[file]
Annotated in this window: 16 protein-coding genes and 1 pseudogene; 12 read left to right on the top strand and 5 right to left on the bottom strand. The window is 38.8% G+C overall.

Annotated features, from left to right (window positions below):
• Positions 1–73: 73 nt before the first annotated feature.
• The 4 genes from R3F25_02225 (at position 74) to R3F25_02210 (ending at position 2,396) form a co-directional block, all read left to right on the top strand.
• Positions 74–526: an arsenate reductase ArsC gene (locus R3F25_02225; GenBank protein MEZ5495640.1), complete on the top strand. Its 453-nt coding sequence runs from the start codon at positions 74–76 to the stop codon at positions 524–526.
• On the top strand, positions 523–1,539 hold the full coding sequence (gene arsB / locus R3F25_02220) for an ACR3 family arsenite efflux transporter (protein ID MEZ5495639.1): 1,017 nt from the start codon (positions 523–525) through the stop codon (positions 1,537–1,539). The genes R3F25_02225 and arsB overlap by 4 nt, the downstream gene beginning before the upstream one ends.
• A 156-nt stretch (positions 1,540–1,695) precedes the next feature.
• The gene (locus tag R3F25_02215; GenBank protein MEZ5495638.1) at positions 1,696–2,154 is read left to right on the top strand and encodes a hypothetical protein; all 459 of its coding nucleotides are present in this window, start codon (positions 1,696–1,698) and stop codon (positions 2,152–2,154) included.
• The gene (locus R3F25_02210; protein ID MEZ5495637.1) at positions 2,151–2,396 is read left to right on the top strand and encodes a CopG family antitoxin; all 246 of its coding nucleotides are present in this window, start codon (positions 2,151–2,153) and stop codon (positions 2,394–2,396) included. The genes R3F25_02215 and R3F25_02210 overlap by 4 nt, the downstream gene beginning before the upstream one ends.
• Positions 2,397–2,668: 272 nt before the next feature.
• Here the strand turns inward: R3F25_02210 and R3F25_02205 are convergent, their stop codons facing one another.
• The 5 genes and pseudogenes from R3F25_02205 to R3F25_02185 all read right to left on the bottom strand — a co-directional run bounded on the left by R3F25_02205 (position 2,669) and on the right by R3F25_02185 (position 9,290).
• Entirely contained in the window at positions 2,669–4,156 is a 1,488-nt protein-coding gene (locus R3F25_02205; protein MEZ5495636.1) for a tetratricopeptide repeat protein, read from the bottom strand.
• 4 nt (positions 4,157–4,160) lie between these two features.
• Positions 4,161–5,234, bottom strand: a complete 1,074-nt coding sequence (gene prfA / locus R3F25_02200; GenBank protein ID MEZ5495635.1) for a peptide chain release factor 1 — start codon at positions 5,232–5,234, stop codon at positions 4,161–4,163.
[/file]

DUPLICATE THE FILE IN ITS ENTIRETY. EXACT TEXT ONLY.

Annotated in this window: 16 protein-coding genes and 1 pseudogene; 12 read left to right on the top strand and 5 right to left on the bottom strand. The window is 38.8% G+C overall.

Annotated features, from left to right (window positions below):
• Positions 1–73: 73 nt before the first annotated feature.
• The 4 genes from R3F25_02225 (at position 74) to R3F25_02210 (ending at position 2,396) form a co-directional block, all read left to right on the top strand.
• Positions 74–526: an arsenate reductase ArsC gene (locus R3F25_02225; GenBank protein MEZ5495640.1), complete on the top strand. Its 453-nt coding sequence runs from the start codon at positions 74–76 to the stop codon at positions 524–526.
• On the top strand, positions 523–1,539 hold the full coding sequence (gene arsB / locus R3F25_02220) for an ACR3 family arsenite efflux transporter (protein ID MEZ5495639.1): 1,017 nt from the start codon (positions 523–525) through the stop codon (positions 1,537–1,539). The genes R3F25_02225 and arsB overlap by 4 nt, the downstream gene beginning before the upstream one ends.
• A 156-nt stretch (positions 1,540–1,695) precedes the next feature.
• The gene (locus tag R3F25_02215; GenBank protein MEZ5495638.1) at positions 1,696–2,154 is read left to right on the top strand and encodes a hypothetical protein; all 459 of its coding nucleotides are present in this window, start codon (positions 1,696–1,698) and stop codon (positions 2,152–2,154) included.
• The gene (locus R3F25_02210; protein ID MEZ5495637.1) at positions 2,151–2,396 is read left to right on the top strand and encodes a CopG family antitoxin; all 246 of its coding nucleotides are present in this window, start codon (positions 2,151–2,153) and stop codon (positions 2,394–2,396) included. The genes R3F25_02215 and R3F25_02210 overlap by 4 nt, the downstream gene beginning before the upstream one ends.
• Positions 2,397–2,668: 272 nt before the next feature.
• Here the strand turns inward: R3F25_02210 and R3F25_02205 are convergent, their stop codons facing one another.
• The 5 genes and pseudogenes from R3F25_02205 to R3F25_02185 all read right to left on the bottom strand — a co-directional run bounded on the left by R3F25_02205 (position 2,669) and on the right by R3F25_02185 (position 9,290).
• Entirely contained in the window at positions 2,669–4,156 is a 1,488-nt protein-coding gene (locus R3F25_02205; protein MEZ5495636.1) for a tetratricopeptide repeat protein, read from the bottom strand.
• 4 nt (positions 4,157–4,160) lie between these two features.
• Positions 4,161–5,234, bottom strand: a complete 1,074-nt coding sequence (gene prfA / locus R3F25_02200; GenBank protein ID MEZ5495635.1) for a peptide chain release factor 1 — start codon at positions 5,232–5,234, stop codon at positions 4,161–4,163.